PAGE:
“The academy was intended to be led and session presentations by practicing leaders with the relevant and real-time expertise and experience to equip our current school administrators to lead with excellence,” he said.
Five-year Academy Co-Director Blanca Cavazos said participants not only leave with great content knowledge, but also people they can call in times of need.
“Not only are they able to network with their fellow participants, but they also develop contacts with the presenters who continue to serve as resources well after the academy has ended,” she said. “In other words, the academies are also an opportunity to expand their ACSA family.”
Cavazos said the pivot to virtual ACSA Academies in 2020-21 allowed this academy to expand its reach to participants who might otherwise not be able to attend due to geographical or travel constraints.
“We now have participants in our cohort from areas throughout California,” she said. “Additionally, we have been able to share some of the presentations with other cohorts. These shared sessions allow for greater networking opportunities for our participants as they work in groups with colleagues from other cohorts.”
As the demands on principals have increased, Cavazos and Lawson said the curriculum has been updated to reflect those changing needs. Presentations have been added to handle crisis communications, social-emotional learning and community engagement, and the academy has increased from 70 hours to 80 hours to accommodate the additional content.
Special Education Academy
The creation of ACSA’s Special Education Academy was likely an outgrowth of the Student Services and Special Education Council’s work in creating its symposium, said Maureen Burness, who served as a director from 1996-97 until 2019-20.
Initially, there was one academy rotated between north and south annually. Then, demand was such that two and even three academies were held each year.
Burness said her work as co-executive director of the CA Statewide Special Education Task Force and as a child advocate board member for California Mental Health Advocates for Children and Youth have helped her provide current information and a broad perspective to her cohorts.
Anjanette Pelletier, director, Management Consulting Services with School Services of California, was a school psychologist when she attended this academy, with Burness as her director.
She eventually became a presenter at and a director of the Special Education Academy for the last six years.
“The academy series has continued to grow and improve, with a constant effort to keep the content up to date and relevant for current participants and practitioners. In the last six years the academy syllabus has adapted to changes in the field, the pandemic and return-to-school needs of students and leaders,” Pelletier said. “I look forward to seeing how the academy program continues to adapt and improve.
Curriculum & Instructional Leaders Academy
Darlene Messinger was assistant superintendent in the Laguna Beach Unified School when she was asked to co-direct the local Curriculum & Instructional Leaders Academy.
“It has been my honor and privilege to serve as a director for the Curriculum and Instruction Academy for the past six years. As a participant in the Superintendent’s Academy, I discovered the value and benefit of that experience both in learning about the position, current issues in the superintendency, and networking with fellow leaders with the same aspirations.”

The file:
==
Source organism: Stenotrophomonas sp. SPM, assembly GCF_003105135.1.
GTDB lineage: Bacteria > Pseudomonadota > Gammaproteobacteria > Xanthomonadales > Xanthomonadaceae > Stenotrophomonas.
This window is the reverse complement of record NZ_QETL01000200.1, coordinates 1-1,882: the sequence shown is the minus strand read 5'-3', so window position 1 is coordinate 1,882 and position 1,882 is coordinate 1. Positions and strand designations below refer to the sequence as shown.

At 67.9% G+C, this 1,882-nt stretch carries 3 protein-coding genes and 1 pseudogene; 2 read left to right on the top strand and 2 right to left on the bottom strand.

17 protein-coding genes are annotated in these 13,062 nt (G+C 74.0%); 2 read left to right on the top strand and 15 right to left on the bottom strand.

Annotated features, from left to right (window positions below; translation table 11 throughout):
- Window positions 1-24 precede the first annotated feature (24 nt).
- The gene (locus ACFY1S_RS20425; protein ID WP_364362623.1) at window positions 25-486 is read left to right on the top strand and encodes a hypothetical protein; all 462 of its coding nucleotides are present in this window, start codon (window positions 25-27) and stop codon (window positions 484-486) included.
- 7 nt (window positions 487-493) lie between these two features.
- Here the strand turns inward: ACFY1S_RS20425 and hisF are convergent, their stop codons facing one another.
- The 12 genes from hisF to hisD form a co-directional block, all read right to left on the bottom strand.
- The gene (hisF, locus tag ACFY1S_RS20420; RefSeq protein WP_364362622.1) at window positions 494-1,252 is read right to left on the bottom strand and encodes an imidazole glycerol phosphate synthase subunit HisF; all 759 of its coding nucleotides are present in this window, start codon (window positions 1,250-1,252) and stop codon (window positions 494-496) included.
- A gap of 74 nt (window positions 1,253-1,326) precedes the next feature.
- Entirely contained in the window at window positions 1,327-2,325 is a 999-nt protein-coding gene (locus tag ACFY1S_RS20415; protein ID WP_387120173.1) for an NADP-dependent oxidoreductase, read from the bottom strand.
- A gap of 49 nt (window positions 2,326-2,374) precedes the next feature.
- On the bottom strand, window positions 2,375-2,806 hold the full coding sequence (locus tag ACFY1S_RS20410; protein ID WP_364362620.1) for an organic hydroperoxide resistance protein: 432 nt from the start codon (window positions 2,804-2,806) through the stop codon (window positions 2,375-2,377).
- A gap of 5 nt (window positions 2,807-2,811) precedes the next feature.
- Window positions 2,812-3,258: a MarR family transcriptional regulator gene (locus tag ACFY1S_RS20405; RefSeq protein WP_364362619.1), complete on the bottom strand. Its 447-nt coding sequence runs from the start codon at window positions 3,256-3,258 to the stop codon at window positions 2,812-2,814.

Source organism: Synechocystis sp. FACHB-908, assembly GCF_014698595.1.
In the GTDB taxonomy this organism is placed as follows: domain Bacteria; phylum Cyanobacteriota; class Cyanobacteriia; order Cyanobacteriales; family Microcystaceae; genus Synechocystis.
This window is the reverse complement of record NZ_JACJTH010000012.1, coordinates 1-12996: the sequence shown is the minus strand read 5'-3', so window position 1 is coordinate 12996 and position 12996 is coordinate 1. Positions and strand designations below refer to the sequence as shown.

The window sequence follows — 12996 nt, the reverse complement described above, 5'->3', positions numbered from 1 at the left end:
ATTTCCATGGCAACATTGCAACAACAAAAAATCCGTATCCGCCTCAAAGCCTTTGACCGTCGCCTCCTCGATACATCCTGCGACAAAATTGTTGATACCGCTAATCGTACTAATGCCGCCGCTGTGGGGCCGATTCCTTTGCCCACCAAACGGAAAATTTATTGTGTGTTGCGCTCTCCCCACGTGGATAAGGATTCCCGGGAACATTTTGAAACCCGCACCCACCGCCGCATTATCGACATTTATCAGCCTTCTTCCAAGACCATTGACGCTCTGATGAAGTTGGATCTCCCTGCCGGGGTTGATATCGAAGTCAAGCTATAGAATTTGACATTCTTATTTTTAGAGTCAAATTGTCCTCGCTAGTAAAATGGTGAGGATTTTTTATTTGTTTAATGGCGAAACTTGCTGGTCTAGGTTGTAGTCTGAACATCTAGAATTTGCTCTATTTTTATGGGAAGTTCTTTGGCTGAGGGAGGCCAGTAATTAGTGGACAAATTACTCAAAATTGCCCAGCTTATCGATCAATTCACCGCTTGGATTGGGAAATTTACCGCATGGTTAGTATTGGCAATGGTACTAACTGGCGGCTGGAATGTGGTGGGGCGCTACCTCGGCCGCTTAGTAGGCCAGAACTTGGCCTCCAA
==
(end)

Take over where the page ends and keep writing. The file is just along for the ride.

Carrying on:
Participants in the Orange County cohort travel from as far away as the Merced, Fresno and the Mexican border to attend. With the pivot to online academies in 2020-21, even more individuals were able to attend.
“Since we have offered virtual academies, participants continue to attend from all over the state, generating an opportunity for leaders from a variety of environments to talk and share about their unique successes and challenges,” she said. “The conversations, then, are rich and interesting, opening minds and hearts to empathy for one another, as well as new ideas and friends.”
Messinger estimates she has worked with more than 180 leaders over the years, many of whom have kept her apprised of their careers. Though she has “retired,” Messinger continues to direct this academy.
“It continues to be enriching and fulfilling to work in our beloved field of education,” she said.
School Business Academy
ACSA’s School Business Academy fills a knowledge gap many school leaders have when entering their positions.
“School business is very complex and rarely taught in post-high school programs. Subsequently, most people who work in the field do not have any formal training related to school business, or any avenue for becoming involved in school business,” said Sheldon Smith, assistant superintendent, Business Services with San Luis Obispo County. “Our county superintendent recognized this void in our surrounding school district offices and brought ACSA Academies to San Luis Obispo County.”
Smith has led two ACSA Business Services academies, one a joint venture with the California Association of School Business Officers that reflected the more robust and rigorous expectations of CASBO’s certificate program.
“The joint ACSA-CASBO Business Services Academy in 2015 was the first cohort to implement the CBO proficiency exam and the top scorers were ACSA members,” he said.
Mike Fine directed the academy for five years and said the annual quality control meeting that follows each academy year assures that topics align to the changing needs in school business.
“The academy continues to be the premier program to introduce both school business and non-school business educational professionals to the important subjects of California’s school business operations,” he said.
Watch for information on signing up for the 2022-23 Academies by June 1.